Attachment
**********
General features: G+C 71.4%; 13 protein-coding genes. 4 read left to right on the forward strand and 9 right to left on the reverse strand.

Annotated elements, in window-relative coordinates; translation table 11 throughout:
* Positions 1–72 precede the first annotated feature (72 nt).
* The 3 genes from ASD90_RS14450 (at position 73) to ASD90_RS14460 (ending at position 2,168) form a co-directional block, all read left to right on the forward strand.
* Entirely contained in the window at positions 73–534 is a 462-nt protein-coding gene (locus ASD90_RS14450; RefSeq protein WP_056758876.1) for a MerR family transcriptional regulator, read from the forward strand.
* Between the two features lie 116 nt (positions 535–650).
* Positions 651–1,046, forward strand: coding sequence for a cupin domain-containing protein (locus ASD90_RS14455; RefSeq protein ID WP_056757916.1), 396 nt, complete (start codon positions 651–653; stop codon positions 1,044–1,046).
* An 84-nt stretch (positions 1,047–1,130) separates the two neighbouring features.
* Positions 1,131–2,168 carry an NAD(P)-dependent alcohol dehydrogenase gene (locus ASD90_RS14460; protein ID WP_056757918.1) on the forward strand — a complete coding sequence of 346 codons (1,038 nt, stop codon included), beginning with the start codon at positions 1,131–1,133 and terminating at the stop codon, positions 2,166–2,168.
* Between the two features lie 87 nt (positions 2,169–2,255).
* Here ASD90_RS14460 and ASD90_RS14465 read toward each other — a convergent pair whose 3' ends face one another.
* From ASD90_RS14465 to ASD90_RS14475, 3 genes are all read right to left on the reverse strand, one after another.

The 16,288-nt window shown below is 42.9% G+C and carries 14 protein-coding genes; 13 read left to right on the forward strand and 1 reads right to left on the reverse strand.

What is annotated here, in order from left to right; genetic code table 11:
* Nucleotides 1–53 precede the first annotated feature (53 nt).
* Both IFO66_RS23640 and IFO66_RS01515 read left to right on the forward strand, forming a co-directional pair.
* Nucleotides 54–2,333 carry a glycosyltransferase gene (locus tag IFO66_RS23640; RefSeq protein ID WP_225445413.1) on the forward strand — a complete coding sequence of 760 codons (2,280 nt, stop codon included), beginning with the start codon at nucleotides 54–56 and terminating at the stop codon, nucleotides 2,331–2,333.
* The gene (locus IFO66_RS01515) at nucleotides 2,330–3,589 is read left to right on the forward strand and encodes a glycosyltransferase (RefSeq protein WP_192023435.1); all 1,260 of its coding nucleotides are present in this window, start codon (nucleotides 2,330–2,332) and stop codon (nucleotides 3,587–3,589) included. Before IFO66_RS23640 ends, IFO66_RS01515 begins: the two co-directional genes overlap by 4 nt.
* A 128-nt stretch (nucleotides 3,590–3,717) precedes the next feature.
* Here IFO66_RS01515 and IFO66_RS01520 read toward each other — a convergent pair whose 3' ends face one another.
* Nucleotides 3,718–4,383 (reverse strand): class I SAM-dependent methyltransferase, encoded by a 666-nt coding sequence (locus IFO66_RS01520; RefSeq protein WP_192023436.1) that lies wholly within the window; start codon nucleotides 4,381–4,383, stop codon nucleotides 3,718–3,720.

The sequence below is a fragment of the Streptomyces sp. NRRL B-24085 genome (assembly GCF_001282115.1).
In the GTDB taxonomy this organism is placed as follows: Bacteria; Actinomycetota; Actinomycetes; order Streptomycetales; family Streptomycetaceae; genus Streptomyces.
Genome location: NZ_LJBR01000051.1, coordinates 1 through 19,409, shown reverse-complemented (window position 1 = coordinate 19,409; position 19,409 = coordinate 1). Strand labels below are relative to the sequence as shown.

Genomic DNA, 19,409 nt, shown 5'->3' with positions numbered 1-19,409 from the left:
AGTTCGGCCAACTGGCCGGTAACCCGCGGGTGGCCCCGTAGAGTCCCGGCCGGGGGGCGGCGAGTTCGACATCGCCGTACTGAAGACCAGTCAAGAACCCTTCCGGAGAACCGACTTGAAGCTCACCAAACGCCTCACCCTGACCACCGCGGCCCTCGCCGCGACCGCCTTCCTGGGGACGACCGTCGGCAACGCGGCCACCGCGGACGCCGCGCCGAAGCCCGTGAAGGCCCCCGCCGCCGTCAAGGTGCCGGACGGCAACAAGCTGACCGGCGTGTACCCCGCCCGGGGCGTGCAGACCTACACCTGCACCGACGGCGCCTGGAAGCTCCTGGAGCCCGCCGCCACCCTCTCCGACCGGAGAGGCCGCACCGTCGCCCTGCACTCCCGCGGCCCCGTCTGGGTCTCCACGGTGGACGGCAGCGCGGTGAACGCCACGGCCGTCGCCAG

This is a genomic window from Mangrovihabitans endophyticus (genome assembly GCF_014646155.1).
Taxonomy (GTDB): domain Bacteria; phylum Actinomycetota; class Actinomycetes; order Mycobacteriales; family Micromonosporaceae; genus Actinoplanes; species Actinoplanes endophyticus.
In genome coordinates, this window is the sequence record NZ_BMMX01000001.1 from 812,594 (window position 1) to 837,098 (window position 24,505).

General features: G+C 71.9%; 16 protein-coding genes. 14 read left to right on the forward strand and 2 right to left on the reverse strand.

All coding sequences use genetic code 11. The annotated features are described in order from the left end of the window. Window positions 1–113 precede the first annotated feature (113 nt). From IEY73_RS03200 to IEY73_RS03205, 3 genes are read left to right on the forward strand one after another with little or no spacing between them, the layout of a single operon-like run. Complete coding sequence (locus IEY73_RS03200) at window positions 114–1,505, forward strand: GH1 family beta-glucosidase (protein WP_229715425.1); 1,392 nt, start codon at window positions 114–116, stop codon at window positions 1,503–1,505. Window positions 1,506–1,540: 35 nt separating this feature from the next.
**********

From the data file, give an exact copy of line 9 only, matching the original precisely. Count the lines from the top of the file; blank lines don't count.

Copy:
* Positions 1,131–2,168 carry an NAD(P)-dependent alcohol dehydrogenase gene (locus ASD90_RS14460; protein ID WP_056757918.1) on the forward strand — a complete coding sequence of 346 codons (1,038 nt, stop codon included), beginning with the start codon at positions 1,131–1,133 and terminating at the stop codon, positions 2,166–2,168.